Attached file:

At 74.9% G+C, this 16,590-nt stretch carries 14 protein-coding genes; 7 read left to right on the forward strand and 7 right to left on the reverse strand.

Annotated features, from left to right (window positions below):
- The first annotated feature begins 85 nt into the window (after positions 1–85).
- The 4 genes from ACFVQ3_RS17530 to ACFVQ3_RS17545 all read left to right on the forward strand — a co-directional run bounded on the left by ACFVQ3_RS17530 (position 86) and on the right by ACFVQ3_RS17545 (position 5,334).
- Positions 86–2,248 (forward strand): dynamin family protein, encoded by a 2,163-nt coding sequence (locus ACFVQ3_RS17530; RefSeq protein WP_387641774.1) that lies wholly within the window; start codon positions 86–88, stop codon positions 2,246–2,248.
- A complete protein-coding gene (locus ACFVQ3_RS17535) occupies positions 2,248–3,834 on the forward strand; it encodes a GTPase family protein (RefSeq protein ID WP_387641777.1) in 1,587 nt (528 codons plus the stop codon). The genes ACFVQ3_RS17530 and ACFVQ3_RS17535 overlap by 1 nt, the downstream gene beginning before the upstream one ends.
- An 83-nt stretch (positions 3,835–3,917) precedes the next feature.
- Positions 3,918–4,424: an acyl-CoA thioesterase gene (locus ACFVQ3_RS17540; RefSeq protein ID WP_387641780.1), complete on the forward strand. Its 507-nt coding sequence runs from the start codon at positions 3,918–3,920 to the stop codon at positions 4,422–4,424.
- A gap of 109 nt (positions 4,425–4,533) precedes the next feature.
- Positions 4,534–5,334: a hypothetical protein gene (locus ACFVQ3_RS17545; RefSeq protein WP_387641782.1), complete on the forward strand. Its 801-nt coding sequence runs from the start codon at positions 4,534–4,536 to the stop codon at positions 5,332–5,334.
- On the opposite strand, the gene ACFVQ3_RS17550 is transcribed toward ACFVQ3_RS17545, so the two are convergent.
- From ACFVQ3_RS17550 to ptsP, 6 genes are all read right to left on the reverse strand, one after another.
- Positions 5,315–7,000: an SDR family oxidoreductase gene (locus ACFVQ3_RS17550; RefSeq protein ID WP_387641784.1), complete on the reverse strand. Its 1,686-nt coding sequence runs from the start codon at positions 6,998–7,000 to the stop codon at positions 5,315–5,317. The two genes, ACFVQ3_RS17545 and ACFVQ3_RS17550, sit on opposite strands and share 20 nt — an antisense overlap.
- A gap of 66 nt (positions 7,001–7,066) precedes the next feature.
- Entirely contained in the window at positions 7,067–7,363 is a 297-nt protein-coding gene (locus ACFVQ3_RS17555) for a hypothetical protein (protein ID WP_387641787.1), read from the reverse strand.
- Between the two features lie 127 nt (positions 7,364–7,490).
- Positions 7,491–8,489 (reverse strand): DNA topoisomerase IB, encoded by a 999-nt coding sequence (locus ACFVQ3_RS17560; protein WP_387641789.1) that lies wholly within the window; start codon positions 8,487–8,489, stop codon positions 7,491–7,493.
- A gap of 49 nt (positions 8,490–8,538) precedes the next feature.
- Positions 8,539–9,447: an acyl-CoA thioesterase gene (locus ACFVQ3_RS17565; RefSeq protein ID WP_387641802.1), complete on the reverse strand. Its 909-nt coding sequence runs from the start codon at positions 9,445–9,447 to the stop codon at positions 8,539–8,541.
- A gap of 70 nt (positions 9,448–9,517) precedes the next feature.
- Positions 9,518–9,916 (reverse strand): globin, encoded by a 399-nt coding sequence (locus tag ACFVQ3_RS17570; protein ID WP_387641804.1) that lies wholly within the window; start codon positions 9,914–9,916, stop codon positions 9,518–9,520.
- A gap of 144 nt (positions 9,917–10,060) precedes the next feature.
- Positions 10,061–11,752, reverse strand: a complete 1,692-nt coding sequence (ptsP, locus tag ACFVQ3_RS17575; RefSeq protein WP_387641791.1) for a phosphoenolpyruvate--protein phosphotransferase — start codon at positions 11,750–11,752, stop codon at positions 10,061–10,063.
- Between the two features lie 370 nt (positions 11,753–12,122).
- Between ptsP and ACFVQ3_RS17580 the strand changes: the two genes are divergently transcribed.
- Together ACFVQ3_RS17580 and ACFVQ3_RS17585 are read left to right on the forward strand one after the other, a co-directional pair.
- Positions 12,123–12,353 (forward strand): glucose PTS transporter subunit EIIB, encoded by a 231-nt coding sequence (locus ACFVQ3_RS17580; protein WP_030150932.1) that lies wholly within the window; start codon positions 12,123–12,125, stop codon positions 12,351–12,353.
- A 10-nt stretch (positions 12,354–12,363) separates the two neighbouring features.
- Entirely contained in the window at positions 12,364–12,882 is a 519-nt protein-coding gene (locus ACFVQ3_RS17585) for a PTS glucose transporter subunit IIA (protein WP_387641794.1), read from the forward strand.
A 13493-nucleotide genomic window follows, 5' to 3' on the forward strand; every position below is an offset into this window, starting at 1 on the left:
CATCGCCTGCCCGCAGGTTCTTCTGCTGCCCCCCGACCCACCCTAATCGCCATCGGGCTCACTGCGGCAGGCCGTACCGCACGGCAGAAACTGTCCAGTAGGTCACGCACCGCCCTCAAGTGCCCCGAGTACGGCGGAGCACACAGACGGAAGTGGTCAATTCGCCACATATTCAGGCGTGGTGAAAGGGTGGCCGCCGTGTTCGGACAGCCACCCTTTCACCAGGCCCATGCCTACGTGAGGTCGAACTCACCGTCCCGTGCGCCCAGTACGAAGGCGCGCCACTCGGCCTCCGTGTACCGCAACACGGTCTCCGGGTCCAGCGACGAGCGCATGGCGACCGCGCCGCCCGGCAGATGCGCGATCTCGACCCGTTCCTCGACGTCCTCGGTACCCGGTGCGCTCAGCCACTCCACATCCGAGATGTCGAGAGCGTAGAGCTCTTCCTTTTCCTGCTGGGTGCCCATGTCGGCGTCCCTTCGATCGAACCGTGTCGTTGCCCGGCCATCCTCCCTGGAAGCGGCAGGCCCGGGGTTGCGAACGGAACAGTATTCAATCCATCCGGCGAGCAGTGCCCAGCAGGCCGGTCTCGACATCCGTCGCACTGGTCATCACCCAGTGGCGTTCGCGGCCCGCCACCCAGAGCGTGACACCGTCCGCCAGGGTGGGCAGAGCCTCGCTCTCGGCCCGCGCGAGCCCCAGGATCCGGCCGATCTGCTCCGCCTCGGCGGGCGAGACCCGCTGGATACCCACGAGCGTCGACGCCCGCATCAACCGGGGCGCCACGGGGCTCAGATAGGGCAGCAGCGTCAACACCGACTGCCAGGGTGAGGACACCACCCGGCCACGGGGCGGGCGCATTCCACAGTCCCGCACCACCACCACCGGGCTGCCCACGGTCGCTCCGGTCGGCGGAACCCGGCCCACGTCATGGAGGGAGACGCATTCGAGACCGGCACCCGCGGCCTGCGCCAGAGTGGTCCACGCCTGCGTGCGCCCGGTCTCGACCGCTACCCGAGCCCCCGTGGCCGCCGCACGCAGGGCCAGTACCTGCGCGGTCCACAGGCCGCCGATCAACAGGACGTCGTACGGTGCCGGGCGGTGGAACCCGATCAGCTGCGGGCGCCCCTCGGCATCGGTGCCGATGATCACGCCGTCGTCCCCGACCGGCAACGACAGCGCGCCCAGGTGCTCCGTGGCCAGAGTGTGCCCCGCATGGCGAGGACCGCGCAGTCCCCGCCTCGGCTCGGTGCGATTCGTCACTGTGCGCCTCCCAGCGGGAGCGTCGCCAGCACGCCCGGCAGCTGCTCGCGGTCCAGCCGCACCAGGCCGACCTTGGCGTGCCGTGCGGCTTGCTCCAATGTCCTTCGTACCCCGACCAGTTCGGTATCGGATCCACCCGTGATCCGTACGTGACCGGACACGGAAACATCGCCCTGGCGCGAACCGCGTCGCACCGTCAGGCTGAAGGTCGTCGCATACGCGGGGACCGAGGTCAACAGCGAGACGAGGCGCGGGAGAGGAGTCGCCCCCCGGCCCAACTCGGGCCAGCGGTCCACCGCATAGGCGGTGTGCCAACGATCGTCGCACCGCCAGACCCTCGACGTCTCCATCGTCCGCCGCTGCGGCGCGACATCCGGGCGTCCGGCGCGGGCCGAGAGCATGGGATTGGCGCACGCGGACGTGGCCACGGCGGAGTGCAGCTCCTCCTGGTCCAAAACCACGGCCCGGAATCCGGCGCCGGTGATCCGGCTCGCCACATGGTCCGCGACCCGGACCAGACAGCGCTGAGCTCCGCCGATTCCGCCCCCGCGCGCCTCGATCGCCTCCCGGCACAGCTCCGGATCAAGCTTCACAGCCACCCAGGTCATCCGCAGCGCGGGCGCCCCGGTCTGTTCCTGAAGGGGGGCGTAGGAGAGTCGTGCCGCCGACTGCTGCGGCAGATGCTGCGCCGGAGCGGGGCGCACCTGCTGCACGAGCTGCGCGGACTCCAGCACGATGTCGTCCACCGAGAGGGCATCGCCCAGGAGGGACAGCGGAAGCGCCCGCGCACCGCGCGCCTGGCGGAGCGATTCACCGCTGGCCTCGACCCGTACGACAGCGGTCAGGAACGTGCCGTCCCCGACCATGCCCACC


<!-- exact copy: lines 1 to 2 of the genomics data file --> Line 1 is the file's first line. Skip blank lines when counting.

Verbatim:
At 74.9% G+C, this 16,590-nt stretch carries 14 protein-coding genes; 7 read left to right on the forward strand and 7 right to left on the reverse strand.

Annotated features, from left to right (window positions below):